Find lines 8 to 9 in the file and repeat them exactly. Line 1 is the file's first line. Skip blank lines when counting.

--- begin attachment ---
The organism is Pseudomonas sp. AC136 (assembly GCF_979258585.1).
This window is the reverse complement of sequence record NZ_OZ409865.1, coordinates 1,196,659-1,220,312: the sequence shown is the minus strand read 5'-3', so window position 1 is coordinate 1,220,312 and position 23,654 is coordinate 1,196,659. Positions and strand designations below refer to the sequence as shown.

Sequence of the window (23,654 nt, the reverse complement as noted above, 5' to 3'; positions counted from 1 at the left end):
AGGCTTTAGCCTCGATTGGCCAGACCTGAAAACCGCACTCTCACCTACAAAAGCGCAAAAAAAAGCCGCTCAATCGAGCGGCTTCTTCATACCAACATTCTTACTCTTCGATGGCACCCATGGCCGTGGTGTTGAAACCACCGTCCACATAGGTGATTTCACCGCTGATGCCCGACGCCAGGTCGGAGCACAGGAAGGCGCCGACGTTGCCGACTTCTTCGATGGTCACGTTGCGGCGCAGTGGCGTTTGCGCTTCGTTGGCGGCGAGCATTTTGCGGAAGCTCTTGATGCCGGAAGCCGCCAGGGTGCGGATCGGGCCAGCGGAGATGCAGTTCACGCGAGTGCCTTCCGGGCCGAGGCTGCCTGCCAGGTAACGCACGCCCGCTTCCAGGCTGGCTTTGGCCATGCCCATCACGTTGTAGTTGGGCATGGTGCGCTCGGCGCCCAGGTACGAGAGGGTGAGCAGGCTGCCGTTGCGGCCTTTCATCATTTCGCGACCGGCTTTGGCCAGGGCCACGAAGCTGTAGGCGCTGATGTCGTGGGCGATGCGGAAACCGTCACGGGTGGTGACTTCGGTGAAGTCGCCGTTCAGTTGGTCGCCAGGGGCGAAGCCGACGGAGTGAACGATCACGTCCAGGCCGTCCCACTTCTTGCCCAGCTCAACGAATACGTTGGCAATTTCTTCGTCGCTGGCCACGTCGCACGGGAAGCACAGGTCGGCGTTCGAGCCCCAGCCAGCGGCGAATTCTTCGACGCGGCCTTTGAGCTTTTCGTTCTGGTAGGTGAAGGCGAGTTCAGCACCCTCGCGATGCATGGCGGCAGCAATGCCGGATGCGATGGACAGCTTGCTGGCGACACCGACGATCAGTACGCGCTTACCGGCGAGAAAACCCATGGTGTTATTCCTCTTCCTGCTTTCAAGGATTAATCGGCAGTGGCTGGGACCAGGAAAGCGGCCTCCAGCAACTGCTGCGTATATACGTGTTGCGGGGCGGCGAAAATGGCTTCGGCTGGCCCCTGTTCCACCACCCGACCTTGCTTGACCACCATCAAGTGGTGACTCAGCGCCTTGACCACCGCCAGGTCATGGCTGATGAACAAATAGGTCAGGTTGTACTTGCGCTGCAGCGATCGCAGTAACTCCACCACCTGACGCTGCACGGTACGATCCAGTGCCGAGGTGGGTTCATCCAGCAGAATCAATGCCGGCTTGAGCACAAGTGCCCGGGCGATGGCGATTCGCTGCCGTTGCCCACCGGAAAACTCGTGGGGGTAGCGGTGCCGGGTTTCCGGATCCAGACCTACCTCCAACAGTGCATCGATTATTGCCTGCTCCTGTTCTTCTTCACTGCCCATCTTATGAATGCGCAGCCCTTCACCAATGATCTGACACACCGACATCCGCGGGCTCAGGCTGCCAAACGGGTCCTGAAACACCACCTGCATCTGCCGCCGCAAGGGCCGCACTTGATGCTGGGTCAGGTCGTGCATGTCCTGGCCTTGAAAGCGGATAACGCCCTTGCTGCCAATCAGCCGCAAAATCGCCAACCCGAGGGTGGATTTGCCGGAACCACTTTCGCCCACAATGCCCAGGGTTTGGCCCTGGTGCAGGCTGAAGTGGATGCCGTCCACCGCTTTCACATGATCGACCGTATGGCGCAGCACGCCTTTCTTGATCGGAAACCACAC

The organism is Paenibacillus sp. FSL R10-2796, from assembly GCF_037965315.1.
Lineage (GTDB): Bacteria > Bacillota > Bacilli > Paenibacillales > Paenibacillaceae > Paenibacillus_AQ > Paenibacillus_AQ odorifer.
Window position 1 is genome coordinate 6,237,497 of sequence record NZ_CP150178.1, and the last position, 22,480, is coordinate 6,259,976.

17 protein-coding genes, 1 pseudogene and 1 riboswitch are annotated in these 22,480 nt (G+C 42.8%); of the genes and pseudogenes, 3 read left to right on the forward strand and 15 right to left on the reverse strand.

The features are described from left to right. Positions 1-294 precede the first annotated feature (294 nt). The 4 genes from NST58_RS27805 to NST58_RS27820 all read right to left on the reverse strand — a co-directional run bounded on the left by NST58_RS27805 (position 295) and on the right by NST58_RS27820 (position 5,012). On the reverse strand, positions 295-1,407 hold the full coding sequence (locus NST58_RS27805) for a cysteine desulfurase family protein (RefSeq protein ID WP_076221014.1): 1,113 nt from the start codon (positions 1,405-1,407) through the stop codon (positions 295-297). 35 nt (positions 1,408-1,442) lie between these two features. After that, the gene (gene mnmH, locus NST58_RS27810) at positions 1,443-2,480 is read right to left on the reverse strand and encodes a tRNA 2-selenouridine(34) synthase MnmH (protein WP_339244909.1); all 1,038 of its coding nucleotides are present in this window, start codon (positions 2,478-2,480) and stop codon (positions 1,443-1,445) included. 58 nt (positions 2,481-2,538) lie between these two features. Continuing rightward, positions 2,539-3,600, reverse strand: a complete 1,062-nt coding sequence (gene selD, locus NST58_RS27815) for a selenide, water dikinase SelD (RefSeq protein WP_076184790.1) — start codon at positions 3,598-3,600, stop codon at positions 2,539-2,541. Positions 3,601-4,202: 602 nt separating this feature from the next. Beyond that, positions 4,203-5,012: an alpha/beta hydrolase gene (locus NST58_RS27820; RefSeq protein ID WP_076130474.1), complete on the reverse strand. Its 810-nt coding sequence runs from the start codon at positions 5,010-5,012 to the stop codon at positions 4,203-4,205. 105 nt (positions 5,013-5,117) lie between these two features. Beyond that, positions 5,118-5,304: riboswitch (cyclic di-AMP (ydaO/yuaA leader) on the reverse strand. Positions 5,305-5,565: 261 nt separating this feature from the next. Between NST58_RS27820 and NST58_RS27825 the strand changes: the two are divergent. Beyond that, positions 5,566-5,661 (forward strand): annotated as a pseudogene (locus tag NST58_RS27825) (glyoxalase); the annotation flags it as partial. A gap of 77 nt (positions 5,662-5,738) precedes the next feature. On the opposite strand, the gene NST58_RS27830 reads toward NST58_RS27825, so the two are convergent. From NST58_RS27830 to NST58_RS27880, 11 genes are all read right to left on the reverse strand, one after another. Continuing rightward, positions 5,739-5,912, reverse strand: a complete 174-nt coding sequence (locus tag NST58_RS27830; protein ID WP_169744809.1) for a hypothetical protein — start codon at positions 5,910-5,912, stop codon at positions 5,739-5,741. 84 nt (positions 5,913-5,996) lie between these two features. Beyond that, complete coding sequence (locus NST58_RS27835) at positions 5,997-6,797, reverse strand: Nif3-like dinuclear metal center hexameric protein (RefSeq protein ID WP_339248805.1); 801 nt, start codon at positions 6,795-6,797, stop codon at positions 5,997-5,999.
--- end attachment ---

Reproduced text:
17 protein-coding genes, 1 pseudogene and 1 riboswitch are annotated in these 22,480 nt (G+C 42.8%); of the genes and pseudogenes, 3 read left to right on the forward strand and 15 right to left on the reverse strand.

The features are described from left to right. Positions 1-294 precede the first annotated feature (294 nt). The 4 genes from NST58_RS27805 to NST58_RS27820 all read right to left on the reverse strand — a co-directional run bounded on the left by NST58_RS27805 (position 295) and on the right by NST58_RS27820 (position 5,012). On the reverse strand, positions 295-1,407 hold the full coding sequence (locus NST58_RS27805) for a cysteine desulfurase family protein (RefSeq protein ID WP_076221014.1): 1,113 nt from the start codon (positions 1,405-1,407) through the stop codon (positions 295-297). 35 nt (positions 1,408-1,442) lie between these two features. After that, the gene (gene mnmH, locus NST58_RS27810) at positions 1,443-2,480 is read right to left on the reverse strand and encodes a tRNA 2-selenouridine(34) synthase MnmH (protein WP_339244909.1); all 1,038 of its coding nucleotides are present in this window, start codon (positions 2,478-2,480) and stop codon (positions 1,443-1,445) included. 58 nt (positions 2,481-2,538) lie between these two features. Continuing rightward, positions 2,539-3,600, reverse strand: a complete 1,062-nt coding sequence (gene selD, locus NST58_RS27815) for a selenide, water dikinase SelD (RefSeq protein WP_076184790.1) — start codon at positions 3,598-3,600, stop codon at positions 2,539-2,541. Positions 3,601-4,202: 602 nt separating this feature from the next. Beyond that, positions 4,203-5,012: an alpha/beta hydrolase gene (locus NST58_RS27820; RefSeq protein ID WP_076130474.1), complete on the reverse strand. Its 810-nt coding sequence runs from the start codon at positions 5,010-5,012 to the stop codon at positions 4,203-4,205. 105 nt (positions 5,013-5,117) lie between these two features. Beyond that, positions 5,118-5,304: riboswitch (cyclic di-AMP (ydaO/yuaA leader) on the reverse strand. Positions 5,305-5,565: 261 nt separating this feature from the next. Between NST58_RS27820 and NST58_RS27825 the strand changes: the two are divergent. Beyond that, positions 5,566-5,661 (forward strand): annotated as a pseudogene (locus tag NST58_RS27825) (glyoxalase); the annotation flags it as partial. A gap of 77 nt (positions 5,662-5,738) precedes the next feature. On the opposite strand, the gene NST58_RS27830 reads toward NST58_RS27825, so the two are convergent. From NST58_RS27830 to NST58_RS27880, 11 genes are all read right to left on the reverse strand, one after another. Continuing rightward, positions 5,739-5,912, reverse strand: a complete 174-nt coding sequence (locus tag NST58_RS27830; protein ID WP_169744809.1) for a hypothetical protein — start codon at positions 5,910-5,912, stop codon at positions 5,739-5,741. 84 nt (positions 5,913-5,996) lie between these two features. Beyond that, complete coding sequence (locus NST58_RS27835) at positions 5,997-6,797, reverse strand: Nif3-like dinuclear metal center hexameric protein (RefSeq protein ID WP_339248805.1); 801 nt, start codon at positions 6,795-6,797, stop codon at positions 5,997-5,999.